But I accept the challenge. I will teach you to overcome any obstacle, and you’ll ride triumphantly into Brindisi like an ancient Roman noble.

Let me be clear about this offer, and especially what I am not offering to do.

This is not a free ride. I can’t pay for your airplane ticket or your AirBnB. (I would like to buy you a coffee, or maybe something stronger, while we’re in Italy.)

I’m not a doctor, physical therapist, or psychologist.

But what I do bring to the table is experience, creativity, a lot of good ideas and the will to help you carry them out.

Are you in? Fill out the form below, and we’ll be in touch.

2

Carlos asked me how long it took me to ride my bike from Temple City to downtown Los Angeles, and he laughed when I told him I spent 2 hours on the ride.

I have tremendous respect and admiration for the kind of bike riding Carlos does. He has a carbon frame racing machine, with aero bars and wheels as thin as capellini. He could make the trip in a quarter of the time, maybe less.

But that's not my way, and it doesn't have to be your way either. Not always.

I've met a lot of would-be bicyclists who are put off by bright multi-colored lycra shorts and intimidated by speedy racers. If this is you, don't worry. There's nothing wrong with riding slow, wearing anything you want.

Your bike can be an amazing tool of discovery. It will take you places you'd probably never go by foot, and probably never notice by car. It makes you a part of the landscape, puts you in contact with the weather, scenery, maybe even the people. Slow down, and you might get a gift from the universe.

I can ride pretty fast when I need to, but it's usually not my choice. Early in the morning, seeing the moon reflected in the water of the Rio Honda, it seems a waste of the morning if I go too fast. I get up extra early just so I won't have to race.

Slow down, and you might get a gift from the universe. A lot of people are doing it.

"It's a party on wheels," someone once told me on Midnite Ridazz. Nobody left behind, half the bikers riding one-handed with drinks in the other. Once I pulled out of the group to use the restroom, and when I came back out the bicycle parade was still sauntering past me, flickering lights ablaze, no hurry.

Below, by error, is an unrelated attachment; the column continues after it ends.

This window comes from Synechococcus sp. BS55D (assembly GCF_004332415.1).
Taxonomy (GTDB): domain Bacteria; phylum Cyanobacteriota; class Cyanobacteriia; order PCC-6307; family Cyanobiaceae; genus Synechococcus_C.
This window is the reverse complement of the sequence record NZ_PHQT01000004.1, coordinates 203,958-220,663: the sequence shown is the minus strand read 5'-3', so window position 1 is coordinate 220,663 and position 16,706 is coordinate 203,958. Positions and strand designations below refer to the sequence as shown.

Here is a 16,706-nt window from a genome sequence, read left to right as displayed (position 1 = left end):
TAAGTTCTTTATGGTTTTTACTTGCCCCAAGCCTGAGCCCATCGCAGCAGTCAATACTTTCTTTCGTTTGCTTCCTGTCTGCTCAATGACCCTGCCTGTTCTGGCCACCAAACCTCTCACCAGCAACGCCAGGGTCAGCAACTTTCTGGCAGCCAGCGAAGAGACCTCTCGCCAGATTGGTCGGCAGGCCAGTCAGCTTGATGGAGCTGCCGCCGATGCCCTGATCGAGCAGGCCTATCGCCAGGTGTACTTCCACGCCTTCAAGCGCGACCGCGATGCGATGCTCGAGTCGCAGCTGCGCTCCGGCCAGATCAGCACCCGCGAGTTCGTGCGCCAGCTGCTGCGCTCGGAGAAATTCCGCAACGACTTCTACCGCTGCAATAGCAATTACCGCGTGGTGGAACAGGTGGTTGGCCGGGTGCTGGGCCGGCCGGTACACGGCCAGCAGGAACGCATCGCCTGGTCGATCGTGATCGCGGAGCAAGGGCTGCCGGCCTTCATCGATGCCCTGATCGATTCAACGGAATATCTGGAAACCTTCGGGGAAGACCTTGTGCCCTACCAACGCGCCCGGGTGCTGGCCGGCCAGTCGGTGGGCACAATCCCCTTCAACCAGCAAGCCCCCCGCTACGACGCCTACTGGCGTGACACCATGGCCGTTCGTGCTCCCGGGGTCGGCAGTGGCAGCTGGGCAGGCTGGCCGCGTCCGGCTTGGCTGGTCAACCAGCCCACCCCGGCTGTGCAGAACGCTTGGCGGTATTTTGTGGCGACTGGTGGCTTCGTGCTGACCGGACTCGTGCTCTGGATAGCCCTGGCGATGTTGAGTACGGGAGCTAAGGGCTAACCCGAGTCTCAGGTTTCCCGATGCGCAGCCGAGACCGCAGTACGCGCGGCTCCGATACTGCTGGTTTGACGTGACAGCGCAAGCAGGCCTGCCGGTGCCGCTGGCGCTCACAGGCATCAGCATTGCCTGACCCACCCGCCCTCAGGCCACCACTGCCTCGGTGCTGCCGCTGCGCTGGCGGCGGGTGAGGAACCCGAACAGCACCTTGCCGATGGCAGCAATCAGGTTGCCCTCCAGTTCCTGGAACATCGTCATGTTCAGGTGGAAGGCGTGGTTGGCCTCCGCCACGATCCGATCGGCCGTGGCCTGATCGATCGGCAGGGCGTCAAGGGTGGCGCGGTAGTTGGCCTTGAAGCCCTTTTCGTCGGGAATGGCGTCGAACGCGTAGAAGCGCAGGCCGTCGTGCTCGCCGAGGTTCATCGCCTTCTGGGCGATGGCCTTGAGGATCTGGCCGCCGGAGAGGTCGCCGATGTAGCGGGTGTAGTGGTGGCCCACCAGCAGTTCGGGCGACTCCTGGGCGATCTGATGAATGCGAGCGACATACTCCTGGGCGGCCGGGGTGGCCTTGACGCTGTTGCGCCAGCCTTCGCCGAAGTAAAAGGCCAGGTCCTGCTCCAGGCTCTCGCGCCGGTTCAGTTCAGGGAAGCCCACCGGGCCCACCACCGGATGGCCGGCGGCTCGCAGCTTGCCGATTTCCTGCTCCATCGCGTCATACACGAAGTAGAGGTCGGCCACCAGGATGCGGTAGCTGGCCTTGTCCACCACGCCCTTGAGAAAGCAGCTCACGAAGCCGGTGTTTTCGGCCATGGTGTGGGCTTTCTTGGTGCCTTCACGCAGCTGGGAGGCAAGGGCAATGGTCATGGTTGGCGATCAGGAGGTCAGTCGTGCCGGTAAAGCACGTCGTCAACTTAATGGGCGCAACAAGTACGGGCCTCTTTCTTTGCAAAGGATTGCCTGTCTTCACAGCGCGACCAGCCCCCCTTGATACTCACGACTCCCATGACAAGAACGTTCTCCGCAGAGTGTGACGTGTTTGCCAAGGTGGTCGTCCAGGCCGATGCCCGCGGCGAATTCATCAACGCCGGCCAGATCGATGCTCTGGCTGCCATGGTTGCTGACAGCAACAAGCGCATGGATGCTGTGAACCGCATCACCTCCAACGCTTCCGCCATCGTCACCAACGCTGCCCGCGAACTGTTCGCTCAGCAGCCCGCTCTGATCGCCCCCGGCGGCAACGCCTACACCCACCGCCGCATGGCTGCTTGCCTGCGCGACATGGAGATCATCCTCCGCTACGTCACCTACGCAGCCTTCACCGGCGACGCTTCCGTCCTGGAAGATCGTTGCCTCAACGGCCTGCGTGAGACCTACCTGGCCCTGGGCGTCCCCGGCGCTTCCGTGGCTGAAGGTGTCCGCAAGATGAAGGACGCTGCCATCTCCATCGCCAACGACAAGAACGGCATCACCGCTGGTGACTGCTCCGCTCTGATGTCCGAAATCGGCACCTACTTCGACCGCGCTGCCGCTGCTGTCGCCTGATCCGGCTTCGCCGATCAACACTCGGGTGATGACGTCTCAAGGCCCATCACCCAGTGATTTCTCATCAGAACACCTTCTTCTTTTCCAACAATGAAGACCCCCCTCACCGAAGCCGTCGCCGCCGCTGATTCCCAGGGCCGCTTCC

One of my dreams is to join the Wolfpack ride. I don't know at this point if I could keep up. Maybe some day I'll try out a triathlon, just to say that I did it. But when it comes to the pure enjoyment that makes riding a bike worthwhile for me, I'm more in favor of the people who strap a radio on their rear rack, and saunter along at their own pace.



Even if you just have a few hours free, you can jump on your bike and have an adventure. There's a small residential road that I had never explored, but on the maps it looked like it continued on for a while.

I had a free afternoon with just about three hours until sundown, so I took a bike ride down the mystery road to see where it would go. It turns out this particular section of Olive street intersects with El Camino Real, the Royal Highway of "New Spain."

I ended up in the historical center of San Gabriel. The road went almost in a straight line to one of the early California missions. People from the San Gabriel Mission went on to found the city of Los Angeles, so this bike ride took me to some of the roots of LA's history.

I even got to see one of the first and oldest grape vines in southern California, and later on I tasted some California wine to celebrate.

If your a biking newbie, this just reinforces the point: It doesn't matter how far you want to ride or how much time you have. Just get on your bike and explore. You'll run into something interesting you've never seen before, or discover a new bike route to places you've already been.

3

I spent some time yesterday coaching a newbie on how he could start riding his bike to work at least once a week, avoiding a stressfull drive through the heavy morning traffic of downtown Los Angeles.

I lot of things came up that I thought were obvious-and if you're already a bike commuter, they'll probably seem that way to you, too. But he kept saying, "I never would have thought of that" so I guess it's time to post some tips in case you're just starting out at bike commuting.

Side Streets

The best streets to ride your bike aren't usually the same streets where you drive. Plan a route that goes on bike trails, bike lanes, and residential streets. Wherever major transportation corridor you drive through probably has a road or two that runs parallel to it. These side streets are usually almost as fast, with far less traffic. Residential streets are great for this. Drivers avoid anything with a 25 MPH speed limit, but on a bike that's a very good pace. You'll save your lungs, and possibly your life.